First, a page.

All of which makes this story sound like an essay. It isn’t. It’s about a viking warrior. It’s about old religion and new circumstances. It’s about facing Ragnarok, and rebelling against destiny.

So go read, and if you have the time comment here on what you thought. Good, bad, indifferent, I’d value any thoughts.

Finally, a quick note on the formatting of this story. The marks for scene breaks have somehow got lost in transferring this story to the internet. Hopefully that’ll get fixed soon, but in the meantime, if you find a point where odd things happen, that’s probably meant to be a new scene. Sorry for any confusion!

Lessons learned from OCork

I’ve just finished reading Shannon OCork’s ‘How to Write Mysteries’, one of those random charity shop acquisitions I’m fond of. I’m not a mystery writer, but I like to read widely about writing, as it helps develop a range of skills. And to help some of that learning settle in my head, here are a couple of key lessons I learned from this one.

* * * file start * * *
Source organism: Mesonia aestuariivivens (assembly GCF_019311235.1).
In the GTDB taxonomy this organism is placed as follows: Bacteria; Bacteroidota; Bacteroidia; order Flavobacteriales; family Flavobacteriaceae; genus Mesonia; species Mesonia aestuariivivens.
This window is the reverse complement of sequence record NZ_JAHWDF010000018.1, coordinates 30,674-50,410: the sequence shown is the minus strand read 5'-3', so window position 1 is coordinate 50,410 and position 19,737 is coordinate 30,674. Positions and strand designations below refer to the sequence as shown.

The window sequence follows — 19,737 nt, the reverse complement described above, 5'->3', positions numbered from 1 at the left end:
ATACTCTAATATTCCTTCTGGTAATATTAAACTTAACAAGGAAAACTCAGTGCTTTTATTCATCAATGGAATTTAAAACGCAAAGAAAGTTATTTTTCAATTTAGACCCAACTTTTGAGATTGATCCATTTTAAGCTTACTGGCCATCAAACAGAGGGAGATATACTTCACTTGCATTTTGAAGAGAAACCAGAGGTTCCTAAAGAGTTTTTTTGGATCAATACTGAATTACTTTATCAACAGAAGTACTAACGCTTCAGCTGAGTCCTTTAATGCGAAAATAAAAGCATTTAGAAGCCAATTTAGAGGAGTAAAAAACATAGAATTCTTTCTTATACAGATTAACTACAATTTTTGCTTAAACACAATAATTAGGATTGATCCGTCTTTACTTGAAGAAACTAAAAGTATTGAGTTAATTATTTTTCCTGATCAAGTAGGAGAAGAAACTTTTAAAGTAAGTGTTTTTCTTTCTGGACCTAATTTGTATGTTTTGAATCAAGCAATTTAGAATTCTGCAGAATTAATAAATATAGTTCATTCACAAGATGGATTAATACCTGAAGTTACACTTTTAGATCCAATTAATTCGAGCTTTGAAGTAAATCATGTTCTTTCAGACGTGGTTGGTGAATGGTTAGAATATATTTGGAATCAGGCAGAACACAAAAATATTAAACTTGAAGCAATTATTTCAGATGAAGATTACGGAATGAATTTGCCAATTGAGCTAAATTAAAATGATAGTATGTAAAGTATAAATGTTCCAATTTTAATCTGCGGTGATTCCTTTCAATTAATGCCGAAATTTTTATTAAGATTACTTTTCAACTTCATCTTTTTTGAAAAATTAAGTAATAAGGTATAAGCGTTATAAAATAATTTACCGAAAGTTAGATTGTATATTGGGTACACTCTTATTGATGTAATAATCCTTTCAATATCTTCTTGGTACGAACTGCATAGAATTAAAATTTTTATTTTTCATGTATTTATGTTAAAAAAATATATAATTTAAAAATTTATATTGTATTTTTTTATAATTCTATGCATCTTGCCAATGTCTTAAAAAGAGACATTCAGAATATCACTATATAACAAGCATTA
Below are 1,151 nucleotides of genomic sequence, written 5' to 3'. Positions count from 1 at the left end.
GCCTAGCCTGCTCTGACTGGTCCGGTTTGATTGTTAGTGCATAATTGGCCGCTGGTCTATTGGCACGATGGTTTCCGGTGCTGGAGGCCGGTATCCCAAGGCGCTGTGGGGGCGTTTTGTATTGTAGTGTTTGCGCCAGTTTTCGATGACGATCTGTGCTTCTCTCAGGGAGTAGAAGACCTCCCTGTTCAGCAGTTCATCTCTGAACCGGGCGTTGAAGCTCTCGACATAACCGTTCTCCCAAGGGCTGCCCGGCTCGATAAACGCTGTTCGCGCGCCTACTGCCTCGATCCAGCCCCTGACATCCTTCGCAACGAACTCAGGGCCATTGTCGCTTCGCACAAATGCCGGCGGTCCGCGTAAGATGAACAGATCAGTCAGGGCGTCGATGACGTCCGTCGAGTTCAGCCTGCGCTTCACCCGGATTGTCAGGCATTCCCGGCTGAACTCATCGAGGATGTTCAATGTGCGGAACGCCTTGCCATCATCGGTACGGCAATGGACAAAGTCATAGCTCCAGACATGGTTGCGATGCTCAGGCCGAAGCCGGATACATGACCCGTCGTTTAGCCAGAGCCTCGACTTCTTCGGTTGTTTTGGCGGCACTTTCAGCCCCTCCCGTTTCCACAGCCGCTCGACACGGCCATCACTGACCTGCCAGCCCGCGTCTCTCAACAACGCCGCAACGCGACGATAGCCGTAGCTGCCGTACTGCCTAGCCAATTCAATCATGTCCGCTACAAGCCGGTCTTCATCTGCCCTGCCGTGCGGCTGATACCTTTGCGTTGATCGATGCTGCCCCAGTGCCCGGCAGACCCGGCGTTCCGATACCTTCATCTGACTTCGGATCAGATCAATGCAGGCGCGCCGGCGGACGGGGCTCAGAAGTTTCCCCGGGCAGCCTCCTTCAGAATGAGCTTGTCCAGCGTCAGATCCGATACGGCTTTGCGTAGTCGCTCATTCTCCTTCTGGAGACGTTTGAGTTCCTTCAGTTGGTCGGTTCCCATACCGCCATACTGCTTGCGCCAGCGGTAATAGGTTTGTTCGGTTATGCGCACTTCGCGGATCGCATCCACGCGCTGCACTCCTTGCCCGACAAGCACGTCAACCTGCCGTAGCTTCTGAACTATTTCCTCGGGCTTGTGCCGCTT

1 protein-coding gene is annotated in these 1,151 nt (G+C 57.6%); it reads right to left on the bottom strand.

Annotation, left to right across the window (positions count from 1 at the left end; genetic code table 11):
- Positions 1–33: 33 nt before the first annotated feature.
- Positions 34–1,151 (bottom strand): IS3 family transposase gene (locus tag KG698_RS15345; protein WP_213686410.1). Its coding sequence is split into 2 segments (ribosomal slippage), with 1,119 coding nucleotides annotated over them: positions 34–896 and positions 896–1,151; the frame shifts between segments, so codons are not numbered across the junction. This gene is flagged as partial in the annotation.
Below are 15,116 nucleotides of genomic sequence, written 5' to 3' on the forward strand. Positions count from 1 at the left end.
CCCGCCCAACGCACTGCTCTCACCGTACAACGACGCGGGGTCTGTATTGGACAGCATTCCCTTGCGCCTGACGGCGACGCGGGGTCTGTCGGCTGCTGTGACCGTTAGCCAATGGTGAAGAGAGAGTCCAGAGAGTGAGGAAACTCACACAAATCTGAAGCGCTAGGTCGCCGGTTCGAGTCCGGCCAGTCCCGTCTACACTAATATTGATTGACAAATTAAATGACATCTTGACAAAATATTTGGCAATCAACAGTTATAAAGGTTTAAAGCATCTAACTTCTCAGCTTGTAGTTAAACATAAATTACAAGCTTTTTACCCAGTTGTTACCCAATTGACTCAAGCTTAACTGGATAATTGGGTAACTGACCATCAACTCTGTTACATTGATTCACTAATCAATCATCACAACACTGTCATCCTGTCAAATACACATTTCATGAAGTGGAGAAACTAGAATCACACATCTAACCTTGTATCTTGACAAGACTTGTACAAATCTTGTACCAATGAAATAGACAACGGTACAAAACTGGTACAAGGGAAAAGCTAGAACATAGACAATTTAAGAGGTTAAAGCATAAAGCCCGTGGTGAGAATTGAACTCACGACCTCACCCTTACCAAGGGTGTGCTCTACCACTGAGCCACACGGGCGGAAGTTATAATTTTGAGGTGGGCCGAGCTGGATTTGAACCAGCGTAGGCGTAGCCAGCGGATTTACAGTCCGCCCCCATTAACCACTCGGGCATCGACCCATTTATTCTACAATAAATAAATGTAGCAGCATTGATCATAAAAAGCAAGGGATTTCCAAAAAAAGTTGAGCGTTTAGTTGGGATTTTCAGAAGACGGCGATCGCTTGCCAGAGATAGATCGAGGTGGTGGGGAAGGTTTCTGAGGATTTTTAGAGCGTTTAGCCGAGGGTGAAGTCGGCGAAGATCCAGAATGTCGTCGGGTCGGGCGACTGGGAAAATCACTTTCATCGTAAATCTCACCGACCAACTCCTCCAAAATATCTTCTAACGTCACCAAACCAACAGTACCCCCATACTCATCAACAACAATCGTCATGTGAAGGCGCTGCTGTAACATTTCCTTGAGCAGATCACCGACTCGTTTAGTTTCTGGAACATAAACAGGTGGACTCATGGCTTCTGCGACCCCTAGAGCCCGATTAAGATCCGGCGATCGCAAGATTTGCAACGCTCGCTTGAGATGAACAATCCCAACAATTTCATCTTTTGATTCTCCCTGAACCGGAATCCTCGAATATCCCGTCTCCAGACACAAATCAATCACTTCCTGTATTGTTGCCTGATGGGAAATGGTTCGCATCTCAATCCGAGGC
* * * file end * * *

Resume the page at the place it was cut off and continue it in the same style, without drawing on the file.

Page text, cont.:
OCork talks about the real and apparent plot. By her reckoning, every mystery should have these two main plots, if not more. The apparent plot is what seems to be going on. The real plot hides behind it, and is slowly revealed as you go through the apparent plot. This is meant to create curiosity and excitement in the reader, as they recognise what is being exposed. I think this idea has value beyond mystery novels, as it’s a way of both building intrigue and helping your reader feel smart. I have a theory that feeling smart is a big part of what makes us enjoy books, so this sits well with me.

The other top tip I took from this book was to use each success to foster another difficulty. The character might retrieve the magical sword they need, but this will draw the attention of the goblin king, creating a new challenge to overcome. They might succeed in wiping the files they were being blackmailed with, but the hack that let them do this draws the attention of the FBI, putting them on the run. It’s a way of piling on the excitement through new challenges, but making those challenges seem to arise naturally.

Abercrombie and action

I’ve been on a bit of a Joe Abercrombie kick recently. Having previously enjoyed his First Law trilogy, I ploughed through all 600 blood-soaked pages of The Heroes in December, finished Red Country last week, and have a borrowed copy of Best Served Cold next to my laptop as I write this.